Cataract Symptoms

The following patient observations may point to the presence of cataracts.

When driving

In most patients the earliest symptom of cataract is glare. This occurs, most commonly, at night and results in street lights or the headlights of oncoming cars having a starburst effect or halo around them. The problem is more common with later model cars with halogen headlights. This glare interferes with the ability to read street signs clearly, a shortcoming that is often more noticeable in wet conditions. In more advanced cataracts, driving vision can be affected during daylight hours.
VicRoads, Victoria’s road-traffic authority sets specific minimum vision standards. For most patients, however, symptoms from their cataract are disabling enough to warrant surgery well before vision falls below these standards.

When reading

The ability to read clearly, with reading glasses if required, reduces as a cataract progresses. This will limit the length of time a patient is able to read comfortably.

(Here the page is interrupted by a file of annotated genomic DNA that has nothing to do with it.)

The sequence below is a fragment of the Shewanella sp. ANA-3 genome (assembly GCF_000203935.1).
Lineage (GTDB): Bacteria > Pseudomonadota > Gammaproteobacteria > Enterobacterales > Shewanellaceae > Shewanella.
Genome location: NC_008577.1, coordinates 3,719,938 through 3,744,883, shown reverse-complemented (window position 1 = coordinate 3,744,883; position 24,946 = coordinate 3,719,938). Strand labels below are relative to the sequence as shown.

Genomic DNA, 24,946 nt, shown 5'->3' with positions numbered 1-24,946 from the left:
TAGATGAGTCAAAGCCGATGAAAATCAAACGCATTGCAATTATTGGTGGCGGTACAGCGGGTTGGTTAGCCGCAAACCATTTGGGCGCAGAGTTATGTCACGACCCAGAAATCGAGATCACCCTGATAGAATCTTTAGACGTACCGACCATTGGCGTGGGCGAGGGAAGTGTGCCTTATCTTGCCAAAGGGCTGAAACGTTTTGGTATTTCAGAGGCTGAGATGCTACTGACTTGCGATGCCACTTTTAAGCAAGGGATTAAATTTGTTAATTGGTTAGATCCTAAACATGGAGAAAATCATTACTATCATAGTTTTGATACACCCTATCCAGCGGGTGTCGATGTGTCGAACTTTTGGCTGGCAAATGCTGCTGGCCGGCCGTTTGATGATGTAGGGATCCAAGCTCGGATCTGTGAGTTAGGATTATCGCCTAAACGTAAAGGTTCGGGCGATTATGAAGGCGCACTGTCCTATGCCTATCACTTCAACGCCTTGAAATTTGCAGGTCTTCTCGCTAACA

When watching television

Patients will notice reduced clarity when watching television, the first symptom being an inability to read subtitles.

Dissatisfaction with glasses

Some patients with cataract will have seen their optometrist on multiple occasions to have their spectacle lenses updated, each time being subjectively dissatisfied with the new glasses.  
An early cataract may not cause symptoms. In fact, it is occasionally an asymptomatic finding in younger patients. In most cases, however, the cataract gets larger and symptoms ensue. The rate at which the cataract develops varies from patient to patient. Typically the symptoms will develop over a period of months to years. It is rare for the symptoms to develop quickly.